My sister's contacts would do it, but not until after the holiday. Should we just stay in Albuquerque for a week? What about the need to see an orthopedic doctor? We did not want to do that away from home.

Finally, my cousing put us in touch with a guy from the Denver area that she knows well. He was willing to fly down to Albuquerque early on Tuesday morning and drive us back to Colorado over the next two days. I could drive an automatic car okay, so I could then take him home. With that as the current plan, I started looking at possible flights...on Tuesday a.m....between Denver an Albuquerque...one way...

While I was doing that, Lynne let our neighbors in Windsor know that we would not be home on schedule. They also have an RV and take frequent trips and we each look out for the other's property while traveling. And, the most amazing offer I've ever heard was made by Connie, our neighbor.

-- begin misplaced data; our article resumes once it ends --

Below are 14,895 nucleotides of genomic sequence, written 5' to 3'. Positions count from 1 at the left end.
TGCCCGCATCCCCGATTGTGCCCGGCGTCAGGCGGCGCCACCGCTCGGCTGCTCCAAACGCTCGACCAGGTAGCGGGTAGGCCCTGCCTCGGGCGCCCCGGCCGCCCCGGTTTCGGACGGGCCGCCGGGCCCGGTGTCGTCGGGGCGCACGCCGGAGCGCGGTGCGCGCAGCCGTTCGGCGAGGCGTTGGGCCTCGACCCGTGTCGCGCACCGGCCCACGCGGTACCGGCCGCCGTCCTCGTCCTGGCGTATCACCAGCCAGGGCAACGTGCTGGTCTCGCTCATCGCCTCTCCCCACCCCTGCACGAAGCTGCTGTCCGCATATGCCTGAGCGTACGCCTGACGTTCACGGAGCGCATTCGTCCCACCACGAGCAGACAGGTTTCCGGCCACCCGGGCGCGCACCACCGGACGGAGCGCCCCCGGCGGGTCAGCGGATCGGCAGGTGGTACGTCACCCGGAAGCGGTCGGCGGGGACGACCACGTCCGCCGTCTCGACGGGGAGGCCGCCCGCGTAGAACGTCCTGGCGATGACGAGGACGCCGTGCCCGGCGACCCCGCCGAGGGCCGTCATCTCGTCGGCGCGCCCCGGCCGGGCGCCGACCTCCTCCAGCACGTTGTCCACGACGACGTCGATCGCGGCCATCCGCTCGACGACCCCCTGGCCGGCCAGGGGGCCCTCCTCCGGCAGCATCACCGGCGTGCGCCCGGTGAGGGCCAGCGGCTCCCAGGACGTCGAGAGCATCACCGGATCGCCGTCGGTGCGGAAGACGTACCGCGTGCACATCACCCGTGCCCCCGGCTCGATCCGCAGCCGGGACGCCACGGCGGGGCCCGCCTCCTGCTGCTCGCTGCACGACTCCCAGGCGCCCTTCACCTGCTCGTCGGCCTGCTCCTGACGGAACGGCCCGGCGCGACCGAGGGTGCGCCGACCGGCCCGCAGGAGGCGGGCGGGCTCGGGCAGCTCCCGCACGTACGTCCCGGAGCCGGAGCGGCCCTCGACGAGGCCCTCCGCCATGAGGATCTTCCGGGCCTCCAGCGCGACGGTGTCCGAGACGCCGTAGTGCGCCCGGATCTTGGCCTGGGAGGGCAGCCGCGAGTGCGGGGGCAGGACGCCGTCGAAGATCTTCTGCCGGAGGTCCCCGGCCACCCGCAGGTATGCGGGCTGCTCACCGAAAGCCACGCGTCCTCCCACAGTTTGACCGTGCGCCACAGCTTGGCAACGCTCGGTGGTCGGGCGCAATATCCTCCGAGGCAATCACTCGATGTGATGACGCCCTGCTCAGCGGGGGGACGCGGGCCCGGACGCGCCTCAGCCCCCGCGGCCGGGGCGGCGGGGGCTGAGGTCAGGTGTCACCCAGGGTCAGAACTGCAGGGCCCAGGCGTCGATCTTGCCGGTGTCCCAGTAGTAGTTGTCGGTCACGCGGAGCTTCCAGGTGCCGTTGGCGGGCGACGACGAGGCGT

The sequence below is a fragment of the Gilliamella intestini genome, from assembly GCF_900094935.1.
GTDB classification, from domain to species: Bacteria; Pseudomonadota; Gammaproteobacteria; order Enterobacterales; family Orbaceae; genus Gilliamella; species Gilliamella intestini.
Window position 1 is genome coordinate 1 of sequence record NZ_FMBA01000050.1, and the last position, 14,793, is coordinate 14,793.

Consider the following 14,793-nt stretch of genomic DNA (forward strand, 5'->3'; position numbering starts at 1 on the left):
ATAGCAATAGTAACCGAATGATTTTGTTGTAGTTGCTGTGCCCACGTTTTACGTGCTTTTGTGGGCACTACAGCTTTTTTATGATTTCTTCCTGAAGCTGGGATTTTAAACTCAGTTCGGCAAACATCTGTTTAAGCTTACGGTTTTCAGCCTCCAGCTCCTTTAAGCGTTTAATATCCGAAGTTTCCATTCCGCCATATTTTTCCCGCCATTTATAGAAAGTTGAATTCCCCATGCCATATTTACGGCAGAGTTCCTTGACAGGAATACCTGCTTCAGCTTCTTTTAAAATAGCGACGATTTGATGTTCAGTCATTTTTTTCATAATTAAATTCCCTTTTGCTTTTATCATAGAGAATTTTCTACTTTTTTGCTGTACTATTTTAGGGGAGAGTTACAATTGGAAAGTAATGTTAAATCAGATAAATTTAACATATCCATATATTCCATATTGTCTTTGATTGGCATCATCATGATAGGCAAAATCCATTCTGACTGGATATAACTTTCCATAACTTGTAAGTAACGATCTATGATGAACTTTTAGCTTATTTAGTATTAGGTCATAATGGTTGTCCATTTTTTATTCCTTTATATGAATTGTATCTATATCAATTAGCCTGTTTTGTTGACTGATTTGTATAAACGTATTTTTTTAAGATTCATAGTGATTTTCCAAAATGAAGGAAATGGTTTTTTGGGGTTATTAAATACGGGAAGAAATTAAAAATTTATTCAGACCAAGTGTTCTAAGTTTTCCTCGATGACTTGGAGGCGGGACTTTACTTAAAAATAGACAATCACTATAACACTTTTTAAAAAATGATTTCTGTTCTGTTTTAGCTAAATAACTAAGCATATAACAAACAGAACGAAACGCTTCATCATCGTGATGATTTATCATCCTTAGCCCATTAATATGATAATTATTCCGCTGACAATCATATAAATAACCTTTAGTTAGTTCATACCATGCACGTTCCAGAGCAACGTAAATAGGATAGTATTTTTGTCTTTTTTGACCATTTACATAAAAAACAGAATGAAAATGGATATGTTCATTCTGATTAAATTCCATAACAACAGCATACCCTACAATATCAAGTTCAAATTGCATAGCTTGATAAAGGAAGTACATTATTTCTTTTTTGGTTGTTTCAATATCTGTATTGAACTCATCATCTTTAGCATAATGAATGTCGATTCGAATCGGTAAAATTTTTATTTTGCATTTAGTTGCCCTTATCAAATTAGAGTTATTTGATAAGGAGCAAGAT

She would drive her car down to Albuquerque and stay overnight Monday with her brother who has a home there. Then, she'd drive the motorhome back over the next two days while Lynne drove her car back. Given that it was already about 2:00 p.m. this was an amazing offer. And, we took her up on it.

She got to her brother's place around midnight, and met up with us at the RV park around 8:00 the next morning. After some briefing on driving a motorhome, and a bit of practice in the park, we took off. Connie has lots of experience pulling a large travel trailer and driving large trucks, so she took to it quickly and we were soon on our way home.

We made it to Raton that day, and got home mid-afternoon on Wednesday (before Thanksgiving). Since this is getting kind of long, I won't detail that whole trip, but suffice it to say the motorhome handles pretty well in high winds and did great in the snow. It is impossible to state how grateful we are to Connie. We have wonderful neighbors!